At a time when seniors should be enjoying their “golden years”, many are instead drowning in debt.
The statistics are startling. According to the Employee Benefit Research Institute many families headed by those 75 and older are overwhelmed by debt. They had increases in the incidence of debt, the average amount of debt and the percentage with debt payments that topped 40% of their income in 2010. However, those headed by households ages 55-65, and 65-74 had minor changes in these debt benchmarks, and in some households, there were even improvements.
For families with someone 75+ at the helm, average debt increased doubled from $13,655 in 2007 to $27,409 in 2010. What's putting seniors in the hole? According to EBRI, for households headed by someone 55 and older, the primary cause is housing debt – almost 75% of debt payments go to pay for housing among these families.
There are other culprits like medical debts, but what may be somewhat surprising is the number of seniors struggling because of credit cards and student loan debt. It's been widely reported that Americans 60 and over still owe about $36 billion for student loans. For a look at how credit cards are taking a toll on seniors, check out, this research paper. With so much debt, it's not surprising that seniors are turning to bankruptcy as a way out.
Jerome Lamet, attorney and founder of Debt Counsel for Seniors & The Disabled, is frank about where the heart of seniors problems lie, “The primary cause of senior debt is the high interest rates on credit cards. They can't afford 23% interest rates. They are being abused by the banking industry,” he says.
Lamet says his firm's average client has about $1,200 in monthly income, and debt of about $25,000. “They are charging prescriptions and things not covered by Medicare. It's not like they are running off to Las Vegas,” says Lamet.
He recently got a new client who had gone to the emergency room and stayed there for a few hours before the hospital decided to admit her. She stayed a week and got a $100,000 bill, says Lamet, who adds that Medicare covered only her ER visit.
As if the stress of owing, for a generation that likes to pay their obligations, isn't enough, he says the calls all day and night from creditors has a negative effect on many seniors' health. “With the loan shark rates, they will never get out of debt,” he says.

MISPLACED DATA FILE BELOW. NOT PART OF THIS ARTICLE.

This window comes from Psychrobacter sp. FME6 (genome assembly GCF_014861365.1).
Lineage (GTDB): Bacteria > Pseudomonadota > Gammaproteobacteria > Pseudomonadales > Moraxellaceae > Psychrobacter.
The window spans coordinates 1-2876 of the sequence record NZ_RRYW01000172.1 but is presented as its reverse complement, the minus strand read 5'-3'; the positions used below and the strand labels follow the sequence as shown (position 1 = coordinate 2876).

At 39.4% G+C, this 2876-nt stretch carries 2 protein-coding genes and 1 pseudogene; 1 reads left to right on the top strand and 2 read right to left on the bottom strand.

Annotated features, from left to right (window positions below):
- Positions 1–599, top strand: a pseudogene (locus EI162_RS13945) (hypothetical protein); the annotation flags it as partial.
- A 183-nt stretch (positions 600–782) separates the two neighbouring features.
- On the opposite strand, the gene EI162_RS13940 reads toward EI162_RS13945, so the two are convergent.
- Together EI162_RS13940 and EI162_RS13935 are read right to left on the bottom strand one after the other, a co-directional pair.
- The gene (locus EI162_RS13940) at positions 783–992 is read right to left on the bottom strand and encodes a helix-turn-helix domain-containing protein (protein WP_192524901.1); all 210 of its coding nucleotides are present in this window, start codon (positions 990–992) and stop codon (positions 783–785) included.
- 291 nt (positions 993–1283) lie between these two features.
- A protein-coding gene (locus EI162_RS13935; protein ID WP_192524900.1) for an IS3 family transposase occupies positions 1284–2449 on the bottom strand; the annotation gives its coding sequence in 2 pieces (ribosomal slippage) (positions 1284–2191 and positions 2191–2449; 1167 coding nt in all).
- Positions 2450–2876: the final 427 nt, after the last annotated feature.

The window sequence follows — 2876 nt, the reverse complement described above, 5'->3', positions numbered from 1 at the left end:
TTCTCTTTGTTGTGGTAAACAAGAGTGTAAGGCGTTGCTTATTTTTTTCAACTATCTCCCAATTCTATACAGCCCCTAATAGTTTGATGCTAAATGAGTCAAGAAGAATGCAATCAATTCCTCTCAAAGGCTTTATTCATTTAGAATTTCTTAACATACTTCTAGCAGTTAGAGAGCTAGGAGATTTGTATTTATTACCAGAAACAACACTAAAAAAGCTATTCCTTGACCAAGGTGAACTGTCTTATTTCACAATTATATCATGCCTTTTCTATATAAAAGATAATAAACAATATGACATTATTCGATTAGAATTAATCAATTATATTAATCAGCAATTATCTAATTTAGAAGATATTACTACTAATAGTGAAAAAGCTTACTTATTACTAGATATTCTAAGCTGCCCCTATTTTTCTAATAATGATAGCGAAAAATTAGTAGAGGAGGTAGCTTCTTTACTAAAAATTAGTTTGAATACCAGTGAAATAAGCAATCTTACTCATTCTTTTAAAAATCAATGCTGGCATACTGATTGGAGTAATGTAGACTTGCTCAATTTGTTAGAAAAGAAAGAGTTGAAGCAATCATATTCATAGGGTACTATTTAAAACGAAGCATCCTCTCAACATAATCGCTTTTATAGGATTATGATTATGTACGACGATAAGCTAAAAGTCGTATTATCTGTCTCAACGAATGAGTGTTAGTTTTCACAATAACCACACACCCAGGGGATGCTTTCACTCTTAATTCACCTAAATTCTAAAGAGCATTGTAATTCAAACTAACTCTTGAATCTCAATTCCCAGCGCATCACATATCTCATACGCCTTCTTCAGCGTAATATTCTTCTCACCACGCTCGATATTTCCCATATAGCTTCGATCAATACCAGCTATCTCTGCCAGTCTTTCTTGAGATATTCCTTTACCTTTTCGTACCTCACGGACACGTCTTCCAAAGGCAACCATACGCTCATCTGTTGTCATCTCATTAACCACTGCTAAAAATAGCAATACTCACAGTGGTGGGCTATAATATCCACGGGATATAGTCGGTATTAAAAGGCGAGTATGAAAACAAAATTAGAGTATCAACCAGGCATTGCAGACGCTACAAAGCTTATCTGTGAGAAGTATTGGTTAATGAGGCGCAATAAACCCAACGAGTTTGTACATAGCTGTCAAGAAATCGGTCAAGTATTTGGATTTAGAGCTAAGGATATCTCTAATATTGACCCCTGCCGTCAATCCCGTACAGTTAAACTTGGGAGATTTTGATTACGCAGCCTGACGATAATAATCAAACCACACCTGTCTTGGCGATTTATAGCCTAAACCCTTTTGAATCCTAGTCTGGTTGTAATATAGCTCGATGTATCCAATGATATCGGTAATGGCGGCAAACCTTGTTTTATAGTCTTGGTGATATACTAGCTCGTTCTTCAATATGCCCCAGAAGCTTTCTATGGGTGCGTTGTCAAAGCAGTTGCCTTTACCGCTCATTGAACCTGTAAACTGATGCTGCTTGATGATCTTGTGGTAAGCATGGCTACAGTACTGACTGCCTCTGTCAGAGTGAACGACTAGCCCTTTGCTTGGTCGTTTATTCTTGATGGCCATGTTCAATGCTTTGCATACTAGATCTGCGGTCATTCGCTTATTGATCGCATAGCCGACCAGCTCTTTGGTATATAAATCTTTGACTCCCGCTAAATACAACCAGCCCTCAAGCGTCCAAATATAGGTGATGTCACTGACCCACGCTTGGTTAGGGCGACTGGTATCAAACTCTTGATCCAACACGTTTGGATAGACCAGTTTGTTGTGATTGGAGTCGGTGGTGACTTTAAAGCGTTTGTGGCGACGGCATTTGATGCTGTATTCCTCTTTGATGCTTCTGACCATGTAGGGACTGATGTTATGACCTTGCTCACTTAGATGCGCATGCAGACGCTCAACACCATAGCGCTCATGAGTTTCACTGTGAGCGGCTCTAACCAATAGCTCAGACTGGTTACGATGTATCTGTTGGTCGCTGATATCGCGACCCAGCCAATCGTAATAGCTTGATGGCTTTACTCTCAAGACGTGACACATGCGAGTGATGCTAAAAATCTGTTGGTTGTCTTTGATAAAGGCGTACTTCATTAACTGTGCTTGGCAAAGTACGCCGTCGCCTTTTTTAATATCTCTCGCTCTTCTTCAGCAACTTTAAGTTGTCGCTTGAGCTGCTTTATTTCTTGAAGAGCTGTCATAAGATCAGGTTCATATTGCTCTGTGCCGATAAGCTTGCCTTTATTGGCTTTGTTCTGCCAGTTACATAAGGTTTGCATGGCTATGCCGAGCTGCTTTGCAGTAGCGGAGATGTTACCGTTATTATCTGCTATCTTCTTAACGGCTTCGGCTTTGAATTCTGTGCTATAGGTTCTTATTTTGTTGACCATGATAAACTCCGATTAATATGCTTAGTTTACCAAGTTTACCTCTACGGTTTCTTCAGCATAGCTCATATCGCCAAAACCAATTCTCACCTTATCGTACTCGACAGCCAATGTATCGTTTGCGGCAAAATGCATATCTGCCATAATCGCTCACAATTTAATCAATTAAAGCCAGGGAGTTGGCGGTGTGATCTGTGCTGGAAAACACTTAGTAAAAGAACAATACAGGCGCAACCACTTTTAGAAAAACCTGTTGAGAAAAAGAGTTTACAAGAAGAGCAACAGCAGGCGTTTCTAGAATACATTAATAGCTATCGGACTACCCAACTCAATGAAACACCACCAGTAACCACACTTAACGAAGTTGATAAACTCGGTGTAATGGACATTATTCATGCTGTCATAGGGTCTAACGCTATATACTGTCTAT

David Leibowitz, founder of Lakelaw, which specializes in bankruptcy, says seniors continue to be vulnerable to bankruptcy. He recently met a 63 year-old woman whose attorney husband died suddenly at home while she was recuperating from heart surgery. All her furniture, clothing and other goods had to be removed, owing to the decomposition of his body. “She faces insurmountable medical bills too, not to mention credit card debts. Her husband died without life insurance and she has limited income, just her husband's social security. “Bankruptcy is in her future,” says Leibowitz soberly.
He also has clients who are thinking twice about having been so generous. “Some seniors are dealing with the crushing debt of student loans they signed on for their college student children who went to school 10 years ago and still can't find work,” says Leibowitz.
Then too, some seniors can only look in the mirror for the reasons they are where they are. They failed to save enough for retirement. “One of the most important reasons seniors are unprepared is the shift from defined benefit plans to defined contribution plans. People are not required to contribute to 401k or IRA plans,” says Leibowitz. Some have saved, but when they get in a pinch, too frequently they withdraw from their 401k plans or IRA to meet present needs.
Debt management 101
Stories abound. The question is, what to do, how to move forward?
Seniors drowning in debt should look at their assets and liabilities. “If their assets are mostly exempt (most always the case) and their liabilities are insurmountable, they might consider bankruptcy, says Leibowitz.
Seniors could also be “judgment proof” meaning that creditors can never recover anything from them because all of their assets are exempt. Sometimes, a letter to creditors explaining that the debtor has no assets and no income from which recovery is possible, is enough to get creditors to charge off accounts, says Leibowitz. For example, 401k and IRA money is untouchable, as is social security, though pension income can sometimes be reached by creditors, it varies from place to place, says Leibowitz.
He advises seniors not to pay off creditors with the cash value of life insurance, 401k or IRA funds, or other assets which creditors can't reach.
Stand your ground. “Seniors should not allow themselves to be bullied by hyper-aggressive creditors. If hyper-aggressive creditors violate the Fair Debt Collection Practices Act, the senior should consult an attorney,” says Leibowitz.
If you are paying off your child's student loans, you may be able to get relief. “Although it is difficult to prove, payment by seniors on children's student loans might be a 'substantial hardship' entitling the senior to some level of relief in bankruptcy,” says Leibowitz.
Whatever happened to aging with dignity?